An application by fish farm operators in the Discovery Islands to restock or extend their licenses has been denied by DFO.
On June 14, the Department of Fisheries and Oceans Canada announced that Cermaq Canada Ltd.’s April application to restock their fish farms in the area, as well as extend current licences until Feb. 2023 was denied.
In December, the government announced it was not re-issuing licences for farms in the Discovery Islands, and that operations were to be phased out by June 2022. However, it was not explicitly clear whether transfers of new stocks into the farms prior to that date were allowed.
Cermaq made the application in April to transfer 1.5 million Atlantic salmon from Cecil Island near Port McNeill to Venture Point and Brent Island north of Quadra Island. They also applied to extend those licences until February 2023.
“A number of the First Nations consulted continue to strongly oppose salmon aquaculture in this area, and expressed those views during the consultations, notably for reasons related to the conservation and protection of wild salmon stocks and for social and cultural reasons,” reads the response from Rebecca Reid, regional director for DFO’s Pacific Region.
“In the Minister’s view, social acceptability for commercial finfish aquaculture activities in the Discovery Islands area is therefore lacking. This is a compelling social and cultural factor in the management of fisheries that the Minister considered to be of particular importance in assessing the applications. As such, in light of these concerns and of the lack of social acceptability, the Minster has denied the applications,” Reid continued.
“Our reaction would be that we’re extremely disappointed to say the least,” said David Kiemele, managing director of Cermaq Canada. “We’ve been working hard to grow our relationships here in the area related to Indigenous communities. We’ve entered into an agreement with the We Wai Kum nation, which we believe is a strong example of reconciliation and a progressive approach to business in B.C. that Cermaq embraces.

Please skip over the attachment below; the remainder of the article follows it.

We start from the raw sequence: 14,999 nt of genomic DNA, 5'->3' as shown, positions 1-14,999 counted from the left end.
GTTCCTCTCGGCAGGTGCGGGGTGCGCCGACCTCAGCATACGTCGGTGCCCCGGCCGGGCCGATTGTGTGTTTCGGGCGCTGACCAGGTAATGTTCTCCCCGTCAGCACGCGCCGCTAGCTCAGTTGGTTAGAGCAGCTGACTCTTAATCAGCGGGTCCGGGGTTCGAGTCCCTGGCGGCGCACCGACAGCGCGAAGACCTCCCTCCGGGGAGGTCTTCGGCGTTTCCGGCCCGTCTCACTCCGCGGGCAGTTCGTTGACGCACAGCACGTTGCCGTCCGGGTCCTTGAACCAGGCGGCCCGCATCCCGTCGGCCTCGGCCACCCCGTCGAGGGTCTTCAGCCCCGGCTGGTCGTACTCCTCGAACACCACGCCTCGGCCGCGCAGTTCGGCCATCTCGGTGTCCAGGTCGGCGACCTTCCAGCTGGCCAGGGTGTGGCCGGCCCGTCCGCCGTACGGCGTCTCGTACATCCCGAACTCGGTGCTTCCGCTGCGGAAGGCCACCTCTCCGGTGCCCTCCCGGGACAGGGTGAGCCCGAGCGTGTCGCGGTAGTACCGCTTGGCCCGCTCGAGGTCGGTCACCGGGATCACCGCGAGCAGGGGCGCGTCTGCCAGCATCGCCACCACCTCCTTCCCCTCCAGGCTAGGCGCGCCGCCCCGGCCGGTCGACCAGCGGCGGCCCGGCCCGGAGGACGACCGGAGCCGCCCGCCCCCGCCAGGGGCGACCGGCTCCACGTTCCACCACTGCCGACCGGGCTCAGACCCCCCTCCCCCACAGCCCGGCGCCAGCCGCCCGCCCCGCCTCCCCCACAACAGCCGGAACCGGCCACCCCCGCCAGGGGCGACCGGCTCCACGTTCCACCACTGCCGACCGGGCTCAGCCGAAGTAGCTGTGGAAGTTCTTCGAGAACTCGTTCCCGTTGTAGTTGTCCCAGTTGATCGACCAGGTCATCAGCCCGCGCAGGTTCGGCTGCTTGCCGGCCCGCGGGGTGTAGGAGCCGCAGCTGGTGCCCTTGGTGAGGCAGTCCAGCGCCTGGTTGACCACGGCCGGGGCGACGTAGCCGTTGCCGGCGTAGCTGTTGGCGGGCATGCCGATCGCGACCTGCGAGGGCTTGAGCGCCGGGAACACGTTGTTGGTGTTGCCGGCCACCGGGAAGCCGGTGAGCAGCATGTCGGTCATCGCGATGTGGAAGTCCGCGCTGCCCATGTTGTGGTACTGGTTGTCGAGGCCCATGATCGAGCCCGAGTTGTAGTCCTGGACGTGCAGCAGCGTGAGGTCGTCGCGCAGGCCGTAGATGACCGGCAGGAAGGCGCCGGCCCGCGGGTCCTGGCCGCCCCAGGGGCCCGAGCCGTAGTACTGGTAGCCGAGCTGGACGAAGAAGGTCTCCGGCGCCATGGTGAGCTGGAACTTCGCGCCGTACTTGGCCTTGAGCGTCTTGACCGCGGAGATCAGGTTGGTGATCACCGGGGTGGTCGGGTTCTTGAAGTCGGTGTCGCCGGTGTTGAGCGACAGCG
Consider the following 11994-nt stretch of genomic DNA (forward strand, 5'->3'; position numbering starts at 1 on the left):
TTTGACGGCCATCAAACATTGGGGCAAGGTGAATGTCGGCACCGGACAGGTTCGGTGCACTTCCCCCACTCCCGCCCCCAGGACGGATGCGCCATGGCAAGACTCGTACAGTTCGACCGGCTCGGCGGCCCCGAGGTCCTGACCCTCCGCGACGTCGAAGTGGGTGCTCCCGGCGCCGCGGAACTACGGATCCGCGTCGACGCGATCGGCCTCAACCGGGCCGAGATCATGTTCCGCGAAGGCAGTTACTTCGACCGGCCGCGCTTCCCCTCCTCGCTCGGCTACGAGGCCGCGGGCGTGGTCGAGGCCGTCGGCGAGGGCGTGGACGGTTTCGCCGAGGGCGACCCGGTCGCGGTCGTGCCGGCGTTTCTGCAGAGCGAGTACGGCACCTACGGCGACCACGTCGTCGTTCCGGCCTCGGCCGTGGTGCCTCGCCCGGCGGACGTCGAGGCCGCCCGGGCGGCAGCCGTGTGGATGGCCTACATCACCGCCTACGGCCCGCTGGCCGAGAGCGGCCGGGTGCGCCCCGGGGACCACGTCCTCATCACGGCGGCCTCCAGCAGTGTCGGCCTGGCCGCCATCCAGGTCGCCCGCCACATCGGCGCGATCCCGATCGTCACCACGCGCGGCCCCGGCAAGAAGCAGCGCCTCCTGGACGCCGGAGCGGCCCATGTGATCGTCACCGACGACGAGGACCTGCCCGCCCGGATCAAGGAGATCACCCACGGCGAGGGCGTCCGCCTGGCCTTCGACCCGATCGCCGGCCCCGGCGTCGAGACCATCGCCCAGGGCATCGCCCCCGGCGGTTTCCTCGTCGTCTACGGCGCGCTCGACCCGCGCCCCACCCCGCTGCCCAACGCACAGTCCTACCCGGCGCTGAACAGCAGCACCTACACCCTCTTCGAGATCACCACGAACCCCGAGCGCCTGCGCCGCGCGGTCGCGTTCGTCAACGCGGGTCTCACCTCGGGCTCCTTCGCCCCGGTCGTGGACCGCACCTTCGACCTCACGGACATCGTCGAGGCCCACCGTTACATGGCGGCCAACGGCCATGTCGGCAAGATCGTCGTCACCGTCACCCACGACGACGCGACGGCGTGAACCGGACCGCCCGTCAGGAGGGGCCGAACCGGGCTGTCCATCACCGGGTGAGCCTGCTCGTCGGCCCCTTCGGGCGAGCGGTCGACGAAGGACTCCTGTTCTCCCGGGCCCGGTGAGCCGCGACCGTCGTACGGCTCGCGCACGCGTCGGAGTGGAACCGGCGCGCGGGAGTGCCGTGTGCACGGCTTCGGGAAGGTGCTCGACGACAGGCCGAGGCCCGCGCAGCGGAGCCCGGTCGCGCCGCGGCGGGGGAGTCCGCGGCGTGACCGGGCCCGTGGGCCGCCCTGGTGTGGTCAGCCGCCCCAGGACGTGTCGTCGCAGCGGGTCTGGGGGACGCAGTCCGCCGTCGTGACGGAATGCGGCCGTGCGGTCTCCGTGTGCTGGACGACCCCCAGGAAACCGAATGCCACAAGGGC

“Unfortunately, the decision, taking that into account, determined that we were lacking social acceptance when it came to the transfers of these fish into these two sites,” he added.
Kiemele said that Cermaq would be reviewing their options moving forward.
Robert Chamberlain is chair of the First Nations Wild Salmon Alliance. He said the “decision is very welcome.”
“Seeing the minister make this decision consistent with her December 2020 decision is quite welcome,” he said. “For me, one of the challenges is the DFO’s reliance on the Canadian Scientific Advisory Secretariat (CSAS)… it’s a flawed process where all industries, including companies and associations are invited to participate in every aspect of the peer-review process. Yet when we turn to international science publications that have a blind peer review process the outcomes are quite different.”
“I know that many of us that are looking to protect wild salmon are turning our attention to those blind assessments rather than those that are unduly influenced by industry,” he added, saying that it is time to “do something, which some will view as drastic and many will view as incredibly necessary, to protect this species here in B.C.”